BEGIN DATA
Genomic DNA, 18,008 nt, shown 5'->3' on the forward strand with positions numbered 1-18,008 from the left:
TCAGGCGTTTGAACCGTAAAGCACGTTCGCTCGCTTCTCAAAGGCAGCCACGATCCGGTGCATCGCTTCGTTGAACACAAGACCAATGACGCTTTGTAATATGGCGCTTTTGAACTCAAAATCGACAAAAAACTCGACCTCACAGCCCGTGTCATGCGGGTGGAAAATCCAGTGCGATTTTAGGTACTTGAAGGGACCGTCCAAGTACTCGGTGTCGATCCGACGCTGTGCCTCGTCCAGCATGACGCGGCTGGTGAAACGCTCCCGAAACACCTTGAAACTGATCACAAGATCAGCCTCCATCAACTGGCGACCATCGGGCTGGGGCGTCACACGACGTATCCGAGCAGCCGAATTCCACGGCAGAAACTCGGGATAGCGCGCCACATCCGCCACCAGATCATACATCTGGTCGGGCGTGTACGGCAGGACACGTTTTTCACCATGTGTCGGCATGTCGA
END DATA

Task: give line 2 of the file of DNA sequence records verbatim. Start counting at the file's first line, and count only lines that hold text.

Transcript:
TCAGGCGTTTGAACCGTAAAGCACGTTCGCTCGCTTCTCAAAGGCAGCCACGATCCGGTGCATCGCTTCGTTGAACACAAGACCAATGACGCTTTGTAATATGGCGCTTTTGAACTCAAAATCGACAAAAAACTCGACCTCACAGCCCGTGTCATGCGGGTGGAAAATCCAGTGCGATTTTAGGTACTTGAAGGGACCGTCCAAGTACTCGGTGTCGATCCGACGCTGTGCCTCGTCCAGCATGACGCGGCTGGTGAAACGCTCCCGAAACACCTTGAAACTGATCACAAGATCAGCCTCCATCAACTGGCGACCATCGGGCTGGGGCGTCACACGACGTATCCGAGCAGCCGAATTCCACGGCAGAAACTCGGGATAGCGCGCCACATCCGCCACCAGATCATACATCTGGTCGGGCGTGTACGGCAGGACACGTTTTTCACCATGTGTCGGCATGTCGA